Published on Web 08/17/2009

    10.1021/ja905014e CCC: $40.75 2009 American Chemical Society12528 9 J. AM. CHEM. SOC. 2009, 131, 12528–12529

  • an insoluble aniline dimer is added to the above system aspontaneous reaction occurs resulting in the formation of microme-ters long nanofibers of aniline tetramer in the emeraldine oxidationstate (σ ∼10-2 S/cm). We have recently reported this unusual solid-state reaction in the aniline/S2O82- system and believe this to bethe key to bulk nanofiber formation.4 The reaction stops at thetetramer stage but can be extended to the octamer stage by reducinganiline tetramer to the leucoemeraldine oxidation state usingascorbic acid and repeating the reaction (Figure 2, scheme). Anilineoctamer is the sole product and is easily isolated (σ ∼10-2 S/cm).This is a solid-state reaction that takes place in an aqueousdispersion and is unusual in that tetramer units have to couplespecifically at the chain ends which requires a significant degreeof chain mobility. It is unclear at the present time how this occurs,although we could not extend the reaction to the hexadecamersuggesting that chain mobility is too low at the octamer stage.Surprisingly, aniline hexadecamer is the sole product when a 1:10mixture of aniline tetramer and aniline monomer is added to theH2O2/HCl/NaCl system indicative of the versatility of the system(see SI). It is to be noted that aniline oligomers have been obtainedusing FeCl3/HCl and S2O82-/HCl,

    5 and the present study highlightsthe use of H2O2/HCl/NaCl as an environmentally friendly, mild,and highly versatile oxidizing system that can be used to affect avariety of transformations.

    Aniline oligomers synthesized previously have been used todetect a variety of common organic vapors; e.g., chemiresistor filmsof aniline octamer were shown to be very sensitive to toluene,CHCl3, etc.

    6 However, there are no reports using oligoanilines todetect chemically aggressive and highly oxidizing vapors like NO2,Cl2, etc. This could be because corresponding sensors made of filmsof polyaniline, polypyrrole, etc. typically show an irreversibleresistance change when exposed to these vapors, a behavior that isrationalized in terms of oxidation or covalent bond formation.7 Thisis not the case for oligoanilines.

    For example, films of aniline tetramer, octamer, and hexadecamerdrop-cast on flexible, plastic substrates show a sharp increase inresistance when exposed to NO2 vapor in the 100-5 ppmconcentration range. Although the signal does not reverse spontane-ously when the sensor is removed from the test chamber, theresistance recovers readily to the original baseline value when

    irradiated using a 254 nm UV light source (Figure 3). Oligoanilinefilms synthesized previously using other oxidants behave similarly.The fairly high detection limit (>5 ppm) and the difference in sensorresponse between octa- and hexadecaaniline described in Figure 3could be because film thickness and geometry are not optimized(see SI). Although NO2 vapor is highly reactive and would beexpected to oxidize (and/or degrade) thin oligoaniline films, it isclear that this is not taking place in the time frame of our sensorexperiments; e.g., there is no change in the UV-vis spectra beforeand after a series of vapor exposure/UV irradiation cycles (SI). Theresistance change is irreversible without UV irradiation suggestingthat NO2 vapor is strongly physisorbed on the film and couldirreversibly react with the oligoaniline backbone if given sufficienttime.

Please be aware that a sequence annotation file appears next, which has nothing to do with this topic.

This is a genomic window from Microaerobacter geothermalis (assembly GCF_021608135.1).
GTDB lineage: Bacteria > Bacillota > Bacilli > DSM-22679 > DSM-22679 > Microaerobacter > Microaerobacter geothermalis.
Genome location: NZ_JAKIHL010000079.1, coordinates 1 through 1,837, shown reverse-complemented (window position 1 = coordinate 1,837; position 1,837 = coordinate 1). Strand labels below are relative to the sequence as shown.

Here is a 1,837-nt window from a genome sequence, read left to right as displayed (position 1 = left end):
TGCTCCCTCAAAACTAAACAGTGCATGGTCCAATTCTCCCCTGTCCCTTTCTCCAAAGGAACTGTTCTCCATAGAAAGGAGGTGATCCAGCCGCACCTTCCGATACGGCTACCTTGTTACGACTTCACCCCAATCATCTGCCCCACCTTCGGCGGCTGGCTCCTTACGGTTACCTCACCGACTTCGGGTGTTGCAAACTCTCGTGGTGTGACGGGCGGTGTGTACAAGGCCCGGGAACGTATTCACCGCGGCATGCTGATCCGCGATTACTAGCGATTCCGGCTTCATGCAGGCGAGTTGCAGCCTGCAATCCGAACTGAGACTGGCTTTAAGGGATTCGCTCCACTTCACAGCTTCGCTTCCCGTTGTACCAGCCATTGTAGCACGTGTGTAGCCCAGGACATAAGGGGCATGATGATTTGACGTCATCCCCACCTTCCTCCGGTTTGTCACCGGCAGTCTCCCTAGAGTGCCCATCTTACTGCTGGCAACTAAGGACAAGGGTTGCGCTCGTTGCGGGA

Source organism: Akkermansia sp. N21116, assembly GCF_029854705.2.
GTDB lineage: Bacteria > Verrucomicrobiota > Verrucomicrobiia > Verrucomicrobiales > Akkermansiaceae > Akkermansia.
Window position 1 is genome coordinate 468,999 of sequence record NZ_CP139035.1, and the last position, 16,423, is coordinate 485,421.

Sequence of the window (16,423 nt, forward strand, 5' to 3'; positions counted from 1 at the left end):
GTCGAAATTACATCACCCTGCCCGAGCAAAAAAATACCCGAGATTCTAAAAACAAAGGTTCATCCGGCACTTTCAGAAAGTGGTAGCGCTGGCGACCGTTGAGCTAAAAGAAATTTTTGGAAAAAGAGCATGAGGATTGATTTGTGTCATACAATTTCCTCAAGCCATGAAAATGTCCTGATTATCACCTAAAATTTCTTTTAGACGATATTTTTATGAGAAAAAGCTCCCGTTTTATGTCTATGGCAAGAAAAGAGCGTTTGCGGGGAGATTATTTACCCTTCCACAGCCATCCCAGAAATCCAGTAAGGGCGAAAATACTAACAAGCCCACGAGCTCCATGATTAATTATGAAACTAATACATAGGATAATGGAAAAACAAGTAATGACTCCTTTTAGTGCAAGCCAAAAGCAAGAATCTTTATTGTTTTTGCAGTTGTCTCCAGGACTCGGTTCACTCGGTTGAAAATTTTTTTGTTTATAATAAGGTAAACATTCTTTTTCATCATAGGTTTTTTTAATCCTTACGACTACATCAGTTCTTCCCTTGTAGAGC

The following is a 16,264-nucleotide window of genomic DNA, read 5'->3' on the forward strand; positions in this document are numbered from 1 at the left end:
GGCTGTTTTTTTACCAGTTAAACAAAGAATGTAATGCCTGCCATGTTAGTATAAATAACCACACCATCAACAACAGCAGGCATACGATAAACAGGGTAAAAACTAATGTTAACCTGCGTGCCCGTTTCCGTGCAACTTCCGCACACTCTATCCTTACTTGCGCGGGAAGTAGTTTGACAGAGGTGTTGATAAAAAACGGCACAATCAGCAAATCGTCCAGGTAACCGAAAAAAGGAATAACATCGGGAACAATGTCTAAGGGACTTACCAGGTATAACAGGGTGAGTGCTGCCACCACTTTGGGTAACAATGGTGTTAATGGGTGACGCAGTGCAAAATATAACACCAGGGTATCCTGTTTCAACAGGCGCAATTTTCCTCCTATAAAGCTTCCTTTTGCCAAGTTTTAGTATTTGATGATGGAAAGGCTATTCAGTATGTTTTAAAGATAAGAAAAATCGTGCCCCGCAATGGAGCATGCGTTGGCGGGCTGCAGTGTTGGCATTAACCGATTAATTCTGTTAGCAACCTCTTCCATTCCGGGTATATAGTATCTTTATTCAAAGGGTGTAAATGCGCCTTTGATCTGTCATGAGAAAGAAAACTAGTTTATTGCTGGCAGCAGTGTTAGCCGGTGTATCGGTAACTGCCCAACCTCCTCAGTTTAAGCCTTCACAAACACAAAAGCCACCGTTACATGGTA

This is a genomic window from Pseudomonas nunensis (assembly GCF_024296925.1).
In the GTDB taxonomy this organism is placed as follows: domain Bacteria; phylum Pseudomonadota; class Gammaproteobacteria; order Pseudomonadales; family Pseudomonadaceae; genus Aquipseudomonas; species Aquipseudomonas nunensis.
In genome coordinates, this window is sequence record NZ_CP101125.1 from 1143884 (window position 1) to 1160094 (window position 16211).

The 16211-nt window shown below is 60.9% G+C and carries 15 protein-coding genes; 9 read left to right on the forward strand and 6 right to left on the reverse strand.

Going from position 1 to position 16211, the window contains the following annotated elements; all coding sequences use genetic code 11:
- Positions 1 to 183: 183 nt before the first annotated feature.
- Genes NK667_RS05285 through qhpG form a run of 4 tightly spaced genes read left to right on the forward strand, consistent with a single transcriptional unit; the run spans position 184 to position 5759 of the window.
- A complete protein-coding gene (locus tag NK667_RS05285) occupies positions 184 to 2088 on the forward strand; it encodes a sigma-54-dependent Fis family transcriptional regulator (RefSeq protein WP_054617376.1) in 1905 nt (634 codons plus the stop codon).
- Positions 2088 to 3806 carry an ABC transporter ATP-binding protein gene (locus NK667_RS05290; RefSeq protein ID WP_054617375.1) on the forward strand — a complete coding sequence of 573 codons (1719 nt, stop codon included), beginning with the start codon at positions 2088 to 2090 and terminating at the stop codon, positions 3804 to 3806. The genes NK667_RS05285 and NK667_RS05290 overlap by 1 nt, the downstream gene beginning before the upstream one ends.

In summary, we demonstrate for the first time (i) a one-stepsynthesis of bulk quantities of polyaniline nanofibers using H2O2oxidant without added catalysts; (ii) a one-step synthesis ofoligoanilines of controlled molecular weight using H2O2; (iii) aversatile, aqueous high ionic strength system (HCl/NaCl) thatpermits the use of H2O2 as a mild oxidant; and (iv) chemiresistorsmade of thin oligoaniline films drop-cast on rugged and flexibleplastic substrates to reversibly detect NO2 vapor.

    Acknowledgment. Funding from the UMass Lowell, MTC-funded NCOE, and NSF-funded CHN, NSF Award No. 0425826.

    Supporting Information Available: Synthesis procedure, charac-terization (UV-vis, FTIR, NMR, aq. electrochemistry), sensor fabrica-tion. This material is available free of charge via the Internet at http://pubs.acs.org.

    References

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    (4) Surwade, S. P.; Manohar, N.; Manohar, S. K. Macromolecules 2009, 42,1792–1795.

    (5) (a) Zhang, W. J.; Feng, J.; MacDiarmid, A. G.; Epstein, A. J. Synth. Met.1997, 84, 119–120. (b) Wei, Z.; Faul, C. F. J. Macromol. Rapid Commun.2008, 29, 280–292.

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    JA905014E

    Figure 2. Aniline oligomers synthesized using H2O2/HCl/NaCl system:(A) SEM image of aniline tetramer nanofibers synthesized from anilinedimer. (B) MALDI-TOF mass spectrometry; see SI for fragmentationpattern. (C) Reaction scheme (tetramer and octamer only).

    Figure 3. Plot of percent change in resistance vs time of (A) aniline octamerand (B) aniline hexadecamer, when exposed to NO2 vapor (N2 carrier gas).Vapor concn values indicated at the troughs. Insets: corresponding plots ofpercent change in resistance vs vapor concn.